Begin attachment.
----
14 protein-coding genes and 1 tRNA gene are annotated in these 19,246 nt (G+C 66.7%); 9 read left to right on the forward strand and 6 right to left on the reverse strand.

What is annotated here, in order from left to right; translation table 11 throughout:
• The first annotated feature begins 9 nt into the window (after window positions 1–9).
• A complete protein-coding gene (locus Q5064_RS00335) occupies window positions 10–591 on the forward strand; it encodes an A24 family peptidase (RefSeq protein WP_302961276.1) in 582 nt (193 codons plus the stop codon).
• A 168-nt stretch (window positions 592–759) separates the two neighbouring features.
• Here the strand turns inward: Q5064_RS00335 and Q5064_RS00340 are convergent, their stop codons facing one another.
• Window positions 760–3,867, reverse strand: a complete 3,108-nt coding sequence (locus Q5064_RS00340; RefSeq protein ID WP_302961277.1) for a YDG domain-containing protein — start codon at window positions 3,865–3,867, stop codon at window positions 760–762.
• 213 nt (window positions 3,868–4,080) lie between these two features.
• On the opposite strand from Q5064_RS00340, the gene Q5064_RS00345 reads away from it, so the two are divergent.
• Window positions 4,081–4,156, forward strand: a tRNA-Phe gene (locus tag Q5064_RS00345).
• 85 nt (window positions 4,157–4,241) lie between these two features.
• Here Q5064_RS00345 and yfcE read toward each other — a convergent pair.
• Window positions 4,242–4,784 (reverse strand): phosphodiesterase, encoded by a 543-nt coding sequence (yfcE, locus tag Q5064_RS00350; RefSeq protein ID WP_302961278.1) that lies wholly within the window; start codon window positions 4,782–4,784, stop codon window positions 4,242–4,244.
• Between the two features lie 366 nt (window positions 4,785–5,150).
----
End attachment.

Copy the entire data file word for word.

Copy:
14 protein-coding genes and 1 tRNA gene are annotated in these 19,246 nt (G+C 66.7%); 9 read left to right on the forward strand and 6 right to left on the reverse strand.

What is annotated here, in order from left to right; translation table 11 throughout:
• The first annotated feature begins 9 nt into the window (after window positions 1–9).
• A complete protein-coding gene (locus Q5064_RS00335) occupies window positions 10–591 on the forward strand; it encodes an A24 family peptidase (RefSeq protein WP_302961276.1) in 582 nt (193 codons plus the stop codon).
• A 168-nt stretch (window positions 592–759) separates the two neighbouring features.
• Here the strand turns inward: Q5064_RS00335 and Q5064_RS00340 are convergent, their stop codons facing one another.
• Window positions 760–3,867, reverse strand: a complete 3,108-nt coding sequence (locus Q5064_RS00340; RefSeq protein ID WP_302961277.1) for a YDG domain-containing protein — start codon at window positions 3,865–3,867, stop codon at window positions 760–762.
• 213 nt (window positions 3,868–4,080) lie between these two features.
• On the opposite strand from Q5064_RS00340, the gene Q5064_RS00345 reads away from it, so the two are divergent.
• Window positions 4,081–4,156, forward strand: a tRNA-Phe gene (locus tag Q5064_RS00345).
• 85 nt (window positions 4,157–4,241) lie between these two features.
• Here Q5064_RS00345 and yfcE read toward each other — a convergent pair.
• Window positions 4,242–4,784 (reverse strand): phosphodiesterase, encoded by a 543-nt coding sequence (yfcE, locus tag Q5064_RS00350; RefSeq protein ID WP_302961278.1) that lies wholly within the window; start codon window positions 4,782–4,784, stop codon window positions 4,242–4,244.
• Between the two features lie 366 nt (window positions 4,785–5,150).